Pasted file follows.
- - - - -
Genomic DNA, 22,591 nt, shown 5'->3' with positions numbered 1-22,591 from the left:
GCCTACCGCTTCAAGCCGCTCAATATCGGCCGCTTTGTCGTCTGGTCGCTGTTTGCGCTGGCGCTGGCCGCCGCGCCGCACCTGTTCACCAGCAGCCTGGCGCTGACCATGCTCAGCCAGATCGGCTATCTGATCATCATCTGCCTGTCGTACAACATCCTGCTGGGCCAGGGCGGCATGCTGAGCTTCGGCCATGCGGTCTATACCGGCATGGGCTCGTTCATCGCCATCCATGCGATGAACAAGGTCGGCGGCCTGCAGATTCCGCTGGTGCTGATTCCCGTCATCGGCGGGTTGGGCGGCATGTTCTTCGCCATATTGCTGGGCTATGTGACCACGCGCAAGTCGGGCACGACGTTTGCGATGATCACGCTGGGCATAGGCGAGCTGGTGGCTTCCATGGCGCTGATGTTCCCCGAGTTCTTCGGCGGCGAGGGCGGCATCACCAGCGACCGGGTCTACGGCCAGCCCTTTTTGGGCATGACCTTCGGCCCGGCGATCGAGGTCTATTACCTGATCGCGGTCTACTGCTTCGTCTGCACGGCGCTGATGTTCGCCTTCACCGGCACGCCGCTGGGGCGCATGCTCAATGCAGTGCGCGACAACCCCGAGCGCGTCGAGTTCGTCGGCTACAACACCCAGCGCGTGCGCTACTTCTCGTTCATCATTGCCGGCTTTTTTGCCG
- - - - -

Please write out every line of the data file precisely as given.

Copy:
Genomic DNA, 22,591 nt, shown 5'->3' with positions numbered 1-22,591 from the left:
GCCTACCGCTTCAAGCCGCTCAATATCGGCCGCTTTGTCGTCTGGTCGCTGTTTGCGCTGGCGCTGGCCGCCGCGCCGCACCTGTTCACCAGCAGCCTGGCGCTGACCATGCTCAGCCAGATCGGCTATCTGATCATCATCTGCCTGTCGTACAACATCCTGCTGGGCCAGGGCGGCATGCTGAGCTTCGGCCATGCGGTCTATACCGGCATGGGCTCGTTCATCGCCATCCATGCGATGAACAAGGTCGGCGGCCTGCAGATTCCGCTGGTGCTGATTCCCGTCATCGGCGGGTTGGGCGGCATGTTCTTCGCCATATTGCTGGGCTATGTGACCACGCGCAAGTCGGGCACGACGTTTGCGATGATCACGCTGGGCATAGGCGAGCTGGTGGCTTCCATGGCGCTGATGTTCCCCGAGTTCTTCGGCGGCGAGGGCGGCATCACCAGCGACCGGGTCTACGGCCAGCCCTTTTTGGGCATGACCTTCGGCCCGGCGATCGAGGTCTATTACCTGATCGCGGTCTACTGCTTCGTCTGCACGGCGCTGATGTTCGCCTTCACCGGCACGCCGCTGGGGCGCATGCTCAATGCAGTGCGCGACAACCCCGAGCGCGTCGAGTTCGTCGGCTACAACACCCAGCGCGTGCGCTACTTCTCGTTCATCATTGCCGGCTTTTTTGCCG